Home is the place, where I can relax, be myself and recharge for meeting the rest of the world. Home is safety, trust and love. Jesper, Nuuk, Greenland. Where I can live without worrying. Denson, Nuuk, Greenland. You can build upon your home, just like you build upon your identity. Home is you. Viktoria, Dublin, Ireland. Home is a place where I feel most comfortable sleeping at night. Chuta, Bangkok, Thailand. To me, home is where you can be yourself surrounded by your loved ones. Arnatsiaq, Nuuk, Greenland. Home is a place where I (feel comfortable and) have no trouble falling asleep. Angeliki, Greece. Home is a place of familiarity. Familiarity can emerge from beloved people, treasured memories and places associated with those two. Ioanna, Brighton, UK. Home is a place which is blessed, where you feel safe, free and comfortable. Home is where your favourite people, pets and memories are. Yuk, Hong Kong. 4 walls and a roof. Lorenz, Bangkok, Thailand. A place you feel safe and accepted. A place you can grow as an person. A place where your loved ones live. Ululinannguaq, Nuuk, Greenland. Where my roots come from. Carolina, Sweden. Home is when you have a feeling of belonging. Lorena, Malaga, Spain. The warm-hearted foundation, where the roots are nurtured to evolve and grow, and all the beings are connected in a Beautiful way. The dancer, Sweden. Home is the place (physical or not) where I find comfort, belonging and nourishment. It’s where I can relax and let my hair down. Mia, NYC. My home is where my language is - it is like my “geographical” space -it tells my history and prolongs the presence of my ancestors philosophy. Julie, Nuuk, Greenland. Home is a place of stability and safety, a vantage point from which you can look out and reflect on the outside world. Marshall, Copenhagen, Denmark. Thirteen months of sunshine. Addis Ababa, Ethiopia.
Social distancing and home
Today more than ever home seems important. We spend way more time here, with loved ones — human or animal. And my home consists of layers of love, spirit and emotion that were applied over time, just like the plywood slats of the Sled House.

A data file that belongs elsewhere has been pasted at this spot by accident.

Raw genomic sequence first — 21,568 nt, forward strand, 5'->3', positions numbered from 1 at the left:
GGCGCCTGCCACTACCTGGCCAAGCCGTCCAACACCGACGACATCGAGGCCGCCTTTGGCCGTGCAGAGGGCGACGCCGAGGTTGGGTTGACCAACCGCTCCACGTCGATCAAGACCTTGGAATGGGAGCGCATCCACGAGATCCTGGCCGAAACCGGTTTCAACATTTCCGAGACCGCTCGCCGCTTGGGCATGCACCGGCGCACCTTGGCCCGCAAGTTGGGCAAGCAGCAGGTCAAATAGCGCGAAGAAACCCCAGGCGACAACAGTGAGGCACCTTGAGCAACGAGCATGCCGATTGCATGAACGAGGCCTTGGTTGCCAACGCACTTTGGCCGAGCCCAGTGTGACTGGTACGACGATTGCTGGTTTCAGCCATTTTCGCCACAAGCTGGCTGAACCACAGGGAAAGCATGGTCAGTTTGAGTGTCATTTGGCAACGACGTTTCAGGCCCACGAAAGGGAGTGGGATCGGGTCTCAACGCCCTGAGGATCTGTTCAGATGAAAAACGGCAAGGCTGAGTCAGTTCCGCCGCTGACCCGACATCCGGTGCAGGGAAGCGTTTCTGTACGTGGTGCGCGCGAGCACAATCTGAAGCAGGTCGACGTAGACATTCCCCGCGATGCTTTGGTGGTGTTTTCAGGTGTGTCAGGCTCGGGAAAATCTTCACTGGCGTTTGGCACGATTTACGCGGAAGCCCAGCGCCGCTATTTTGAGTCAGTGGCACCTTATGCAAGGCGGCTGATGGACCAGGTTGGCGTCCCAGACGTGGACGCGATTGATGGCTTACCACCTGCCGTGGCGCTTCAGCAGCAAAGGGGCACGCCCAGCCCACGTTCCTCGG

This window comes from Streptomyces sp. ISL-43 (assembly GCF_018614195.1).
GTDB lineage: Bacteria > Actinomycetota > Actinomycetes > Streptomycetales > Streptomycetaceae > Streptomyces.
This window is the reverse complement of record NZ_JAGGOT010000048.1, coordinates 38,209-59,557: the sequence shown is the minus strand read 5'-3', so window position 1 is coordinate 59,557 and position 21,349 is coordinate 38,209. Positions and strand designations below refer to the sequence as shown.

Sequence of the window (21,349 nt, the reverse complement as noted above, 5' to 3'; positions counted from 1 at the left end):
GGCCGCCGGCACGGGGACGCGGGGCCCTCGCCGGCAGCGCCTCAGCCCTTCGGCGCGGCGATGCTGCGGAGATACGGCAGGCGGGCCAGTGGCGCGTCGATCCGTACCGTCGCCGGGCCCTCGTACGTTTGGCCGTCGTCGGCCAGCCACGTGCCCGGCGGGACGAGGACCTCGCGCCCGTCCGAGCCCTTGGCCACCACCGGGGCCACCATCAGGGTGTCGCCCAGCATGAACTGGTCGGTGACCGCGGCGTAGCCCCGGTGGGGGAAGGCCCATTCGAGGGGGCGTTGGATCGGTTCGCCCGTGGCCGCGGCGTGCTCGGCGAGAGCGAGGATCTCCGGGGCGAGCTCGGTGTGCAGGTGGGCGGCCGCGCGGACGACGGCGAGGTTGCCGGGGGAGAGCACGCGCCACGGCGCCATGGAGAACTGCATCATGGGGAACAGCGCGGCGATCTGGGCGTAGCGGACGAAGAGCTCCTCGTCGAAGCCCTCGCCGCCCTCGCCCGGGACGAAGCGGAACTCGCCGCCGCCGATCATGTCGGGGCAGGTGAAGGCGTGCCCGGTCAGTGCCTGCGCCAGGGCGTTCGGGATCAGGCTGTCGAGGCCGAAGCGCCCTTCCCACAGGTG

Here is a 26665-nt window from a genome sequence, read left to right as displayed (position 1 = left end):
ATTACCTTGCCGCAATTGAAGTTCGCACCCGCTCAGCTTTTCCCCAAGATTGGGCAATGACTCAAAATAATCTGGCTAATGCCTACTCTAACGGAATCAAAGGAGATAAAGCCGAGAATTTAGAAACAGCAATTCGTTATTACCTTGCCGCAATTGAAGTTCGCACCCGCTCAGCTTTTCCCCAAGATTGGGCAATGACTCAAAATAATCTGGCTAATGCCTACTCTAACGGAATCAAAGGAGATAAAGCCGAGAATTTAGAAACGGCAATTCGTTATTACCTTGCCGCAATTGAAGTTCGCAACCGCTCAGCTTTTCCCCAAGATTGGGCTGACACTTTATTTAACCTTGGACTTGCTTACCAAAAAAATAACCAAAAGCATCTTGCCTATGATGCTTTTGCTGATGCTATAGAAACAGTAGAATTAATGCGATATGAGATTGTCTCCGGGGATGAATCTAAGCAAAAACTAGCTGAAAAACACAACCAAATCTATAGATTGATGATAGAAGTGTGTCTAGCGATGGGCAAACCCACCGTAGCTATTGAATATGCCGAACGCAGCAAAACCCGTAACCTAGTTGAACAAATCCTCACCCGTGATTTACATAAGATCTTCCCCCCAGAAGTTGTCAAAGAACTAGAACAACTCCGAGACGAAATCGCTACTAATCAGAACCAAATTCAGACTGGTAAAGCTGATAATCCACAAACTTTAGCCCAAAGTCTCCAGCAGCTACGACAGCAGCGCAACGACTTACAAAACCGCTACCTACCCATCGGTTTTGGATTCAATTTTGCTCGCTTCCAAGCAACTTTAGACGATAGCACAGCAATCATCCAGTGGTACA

Beyond the concept of our own home, I like some of the survey answers that speak to the portability of the concept of home — it’s in your heart. I love this particularly because in amongst my many travels, I’ve found home in so many places through the connections made with people, places, animals and things. This might be intellectually difficult to explain, but very easy to identify the feeling. The feeling is like the expressive comfort that encourages melting into the couch in a cozy cottage while the fire roars and the wind blows snow outside.
Speaking of connections — while cross country skiing in Nuuk, Costa and I ran into Jakob, a pilot for Air Greenland. We chatted briefly about our airline connection and as it turned out, Jakob piloted my flight from Nuuk to Kangerlassauq, on my very circuitous route home. I’ll close with his response to the question posed by Costa:
Home isn’t where you were born. Home isn’t where you grew up. Home isn’t the four walls around you keeping you warm and cozy. Home is where the heart wanders when you are happy and you want to share that feeling. Home is knowing that everything will be fine, when you look into the eyes of someone dear to you. Home is where the heart is.Jakob, Nuuk, Greenland
No matter the answer, especially in these times of global crisis, I hope we can keep Jakob’s spirit alive — everything will be fine.
I feel gratitude in my heart for each of you reading this and for those who’ve supported my growth into writing since the inception of this site in 2019. Despite the logistical challenges this holiday season, may your time be happy and bright — alive in the spirit of giving thanks and welcoming yourself and others Home.
Linda Kucera says
Love reading your writings. Thank you, and Happy Thanksgiving to you as well as your wonderful family. Be safe. Linda Kucera
Hi Linda, thanks so much for this nice comment — I appreciate you reading my work. Wishing you and your family the best this holiday season! Matthew